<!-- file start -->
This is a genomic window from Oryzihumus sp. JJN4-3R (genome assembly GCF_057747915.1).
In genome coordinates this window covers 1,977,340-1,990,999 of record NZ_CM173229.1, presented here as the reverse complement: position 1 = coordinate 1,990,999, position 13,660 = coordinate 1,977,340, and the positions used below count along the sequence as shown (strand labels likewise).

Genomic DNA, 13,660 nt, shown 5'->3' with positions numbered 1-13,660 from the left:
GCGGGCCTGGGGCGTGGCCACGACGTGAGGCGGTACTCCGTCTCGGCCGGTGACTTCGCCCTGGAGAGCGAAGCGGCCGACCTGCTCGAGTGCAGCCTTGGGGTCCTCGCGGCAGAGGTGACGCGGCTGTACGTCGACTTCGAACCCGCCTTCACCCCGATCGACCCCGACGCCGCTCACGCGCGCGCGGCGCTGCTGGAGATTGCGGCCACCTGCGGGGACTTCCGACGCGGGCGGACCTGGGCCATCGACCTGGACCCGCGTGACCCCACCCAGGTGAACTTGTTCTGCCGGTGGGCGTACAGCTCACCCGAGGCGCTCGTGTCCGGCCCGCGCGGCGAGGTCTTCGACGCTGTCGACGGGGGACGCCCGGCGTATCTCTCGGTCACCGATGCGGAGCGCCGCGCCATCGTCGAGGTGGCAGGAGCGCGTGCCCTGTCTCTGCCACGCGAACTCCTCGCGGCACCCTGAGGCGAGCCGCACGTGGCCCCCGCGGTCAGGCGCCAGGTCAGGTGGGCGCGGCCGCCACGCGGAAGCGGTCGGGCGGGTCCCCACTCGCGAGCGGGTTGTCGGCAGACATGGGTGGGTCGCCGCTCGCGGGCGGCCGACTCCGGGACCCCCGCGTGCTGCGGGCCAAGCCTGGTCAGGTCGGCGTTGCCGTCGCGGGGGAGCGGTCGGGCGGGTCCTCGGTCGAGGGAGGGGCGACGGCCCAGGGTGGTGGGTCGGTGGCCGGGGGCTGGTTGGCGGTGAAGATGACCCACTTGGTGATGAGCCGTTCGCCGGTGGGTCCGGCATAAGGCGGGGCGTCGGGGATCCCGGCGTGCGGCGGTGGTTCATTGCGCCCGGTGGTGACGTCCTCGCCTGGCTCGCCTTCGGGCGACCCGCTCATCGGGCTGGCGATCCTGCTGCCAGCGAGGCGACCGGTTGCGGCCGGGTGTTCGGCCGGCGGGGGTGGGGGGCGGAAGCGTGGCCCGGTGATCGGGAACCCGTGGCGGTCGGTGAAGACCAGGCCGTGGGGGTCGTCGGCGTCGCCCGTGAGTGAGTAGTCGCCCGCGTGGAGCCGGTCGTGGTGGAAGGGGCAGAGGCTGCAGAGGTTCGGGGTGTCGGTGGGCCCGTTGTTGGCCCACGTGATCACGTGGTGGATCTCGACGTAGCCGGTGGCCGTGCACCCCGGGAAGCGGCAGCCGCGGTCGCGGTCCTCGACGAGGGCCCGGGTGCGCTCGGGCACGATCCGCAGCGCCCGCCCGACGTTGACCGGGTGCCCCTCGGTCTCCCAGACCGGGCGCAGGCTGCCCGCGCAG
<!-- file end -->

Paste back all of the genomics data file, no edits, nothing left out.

This is a genomic window from Oryzihumus sp. JJN4-3R (genome assembly GCF_057747915.1).
In genome coordinates this window covers 1,977,340-1,990,999 of record NZ_CM173229.1, presented here as the reverse complement: position 1 = coordinate 1,990,999, position 13,660 = coordinate 1,977,340, and the positions used below count along the sequence as shown (strand labels likewise).

Genomic DNA, 13,660 nt, shown 5'->3' with positions numbered 1-13,660 from the left:
GCGGGCCTGGGGCGTGGCCACGACGTGAGGCGGTACTCCGTCTCGGCCGGTGACTTCGCCCTGGAGAGCGAAGCGGCCGACCTGCTCGAGTGCAGCCTTGGGGTCCTCGCGGCAGAGGTGACGCGGCTGTACGTCGACTTCGAACCCGCCTTCACCCCGATCGACCCCGACGCCGCTCACGCGCGCGCGGCGCTGCTGGAGATTGCGGCCACCTGCGGGGACTTCCGACGCGGGCGGACCTGGGCCATCGACCTGGACCCGCGTGACCCCACCCAGGTGAACTTGTTCTGCCGGTGGGCGTACAGCTCACCCGAGGCGCTCGTGTCCGGCCCGCGCGGCGAGGTCTTCGACGCTGTCGACGGGGGACGCCCGGCGTATCTCTCGGTCACCGATGCGGAGCGCCGCGCCATCGTCGAGGTGGCAGGAGCGCGTGCCCTGTCTCTGCCACGCGAACTCCTCGCGGCACCCTGAGGCGAGCCGCACGTGGCCCCCGCGGTCAGGCGCCAGGTCAGGTGGGCGCGGCCGCCACGCGGAAGCGGTCGGGCGGGTCCCCACTCGCGAGCGGGTTGTCGGCAGACATGGGTGGGTCGCCGCTCGCGGGCGGCCGACTCCGGGACCCCCGCGTGCTGCGGGCCAAGCCTGGTCAGGTCGGCGTTGCCGTCGCGGGGGAGCGGTCGGGCGGGTCCTCGGTCGAGGGAGGGGCGACGGCCCAGGGTGGTGGGTCGGTGGCCGGGGGCTGGTTGGCGGTGAAGATGACCCACTTGGTGATGAGCCGTTCGCCGGTGGGTCCGGCATAAGGCGGGGCGTCGGGGATCCCGGCGTGCGGCGGTGGTTCATTGCGCCCGGTGGTGACGTCCTCGCCTGGCTCGCCTTCGGGCGACCCGCTCATCGGGCTGGCGATCCTGCTGCCAGCGAGGCGACCGGTTGCGGCCGGGTGTTCGGCCGGCGGGGGTGGGGGGCGGAAGCGTGGCCCGGTGATCGGGAACCCGTGGCGGTCGGTGAAGACCAGGCCGTGGGGGTCGTCGGCGTCGCCCGTGAGTGAGTAGTCGCCCGCGTGGAGCCGGTCGTGGTGGAAGGGGCAGAGGCTGCAGAGGTTCGGGGTGTCGGTGGGCCCGTTGTTGGCCCACGTGATCACGTGGTGGATCTCGACGTAGCCGGTGGCCGTGCACCCCGGGAAGCGGCAGCCGCGGTCGCGGTCCTCGACGAGGGCCCGGGTGCGCTCGGGCACGATCCGCAGCGCCCGCCCGACGTTGACCGGGTGCCCCTCGGTCTCCCAGACCGGGCGCAGGCTGCCCGCGCAG